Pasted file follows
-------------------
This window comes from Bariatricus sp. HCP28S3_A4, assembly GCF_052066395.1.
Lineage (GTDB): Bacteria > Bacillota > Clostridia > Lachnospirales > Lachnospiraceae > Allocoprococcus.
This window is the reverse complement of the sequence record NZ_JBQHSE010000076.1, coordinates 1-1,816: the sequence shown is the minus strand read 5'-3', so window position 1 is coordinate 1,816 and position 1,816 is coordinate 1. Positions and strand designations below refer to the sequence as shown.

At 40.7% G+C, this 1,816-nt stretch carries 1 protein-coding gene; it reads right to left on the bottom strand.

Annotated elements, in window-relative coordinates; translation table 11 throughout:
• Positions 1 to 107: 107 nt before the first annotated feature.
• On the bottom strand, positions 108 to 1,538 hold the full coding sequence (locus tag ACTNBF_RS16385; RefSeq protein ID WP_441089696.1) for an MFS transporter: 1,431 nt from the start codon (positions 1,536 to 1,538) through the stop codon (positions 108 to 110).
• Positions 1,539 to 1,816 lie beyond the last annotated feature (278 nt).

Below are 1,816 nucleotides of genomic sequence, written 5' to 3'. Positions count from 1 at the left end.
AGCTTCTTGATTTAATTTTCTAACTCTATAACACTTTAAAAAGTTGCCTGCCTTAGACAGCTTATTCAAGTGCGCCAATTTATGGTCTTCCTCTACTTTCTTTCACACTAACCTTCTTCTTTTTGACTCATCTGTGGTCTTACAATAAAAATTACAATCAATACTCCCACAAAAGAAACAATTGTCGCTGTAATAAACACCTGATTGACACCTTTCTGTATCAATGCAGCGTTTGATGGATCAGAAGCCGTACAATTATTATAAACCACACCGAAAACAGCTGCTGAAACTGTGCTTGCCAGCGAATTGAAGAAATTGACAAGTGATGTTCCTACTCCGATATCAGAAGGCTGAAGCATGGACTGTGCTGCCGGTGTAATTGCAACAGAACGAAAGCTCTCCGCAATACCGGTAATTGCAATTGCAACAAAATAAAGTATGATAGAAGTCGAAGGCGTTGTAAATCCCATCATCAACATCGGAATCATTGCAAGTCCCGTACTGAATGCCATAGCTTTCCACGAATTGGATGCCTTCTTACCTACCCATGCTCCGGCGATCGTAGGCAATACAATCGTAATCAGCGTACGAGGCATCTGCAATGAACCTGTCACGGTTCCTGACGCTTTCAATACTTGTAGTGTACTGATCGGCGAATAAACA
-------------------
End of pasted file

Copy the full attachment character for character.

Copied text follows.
This window comes from Bariatricus sp. HCP28S3_A4, assembly GCF_052066395.1.
Lineage (GTDB): Bacteria > Bacillota > Clostridia > Lachnospirales > Lachnospiraceae > Allocoprococcus.
This window is the reverse complement of the sequence record NZ_JBQHSE010000076.1, coordinates 1-1,816: the sequence shown is the minus strand read 5'-3', so window position 1 is coordinate 1,816 and position 1,816 is coordinate 1. Positions and strand designations below refer to the sequence as shown.

At 40.7% G+C, this 1,816-nt stretch carries 1 protein-coding gene; it reads right to left on the bottom strand.

Annotated elements, in window-relative coordinates; translation table 11 throughout:
• Positions 1 to 107: 107 nt before the first annotated feature.
• On the bottom strand, positions 108 to 1,538 hold the full coding sequence (locus tag ACTNBF_RS16385; RefSeq protein ID WP_441089696.1) for an MFS transporter: 1,431 nt from the start codon (positions 1,536 to 1,538) through the stop codon (positions 108 to 110).
• Positions 1,539 to 1,816 lie beyond the last annotated feature (278 nt).

Below are 1,816 nucleotides of genomic sequence, written 5' to 3'. Positions count from 1 at the left end.
AGCTTCTTGATTTAATTTTCTAACTCTATAACACTTTAAAAAGTTGCCTGCCTTAGACAGCTTATTCAAGTGCGCCAATTTATGGTCTTCCTCTACTTTCTTTCACACTAACCTTCTTCTTTTTGACTCATCTGTGGTCTTACAATAAAAATTACAATCAATACTCCCACAAAAGAAACAATTGTCGCTGTAATAAACACCTGATTGACACCTTTCTGTATCAATGCAGCGTTTGATGGATCAGAAGCCGTACAATTATTATAAACCACACCGAAAACAGCTGCTGAAACTGTGCTTGCCAGCGAATTGAAGAAATTGACAAGTGATGTTCCTACTCCGATATCAGAAGGCTGAAGCATGGACTGTGCTGCCGGTGTAATTGCAACAGAACGAAAGCTCTCCGCAATACCGGTAATTGCAATTGCAACAAAATAAAGTATGATAGAAGTCGAAGGCGTTGTAAATCCCATCATCAACATCGGAATCATTGCAAGTCCCGTACTGAATGCCATAGCTTTCCACGAATTGGATGCCTTCTTACCTACCCATGCTCCGGCGATCGTAGGCAATACAATCGTAATCAGCGTACGAGGCATCTGCAATGAACCTGTCACGGTTCCTGACGCTTTCAATACTTGTAGTGTACTGATCGGCGAATAAACA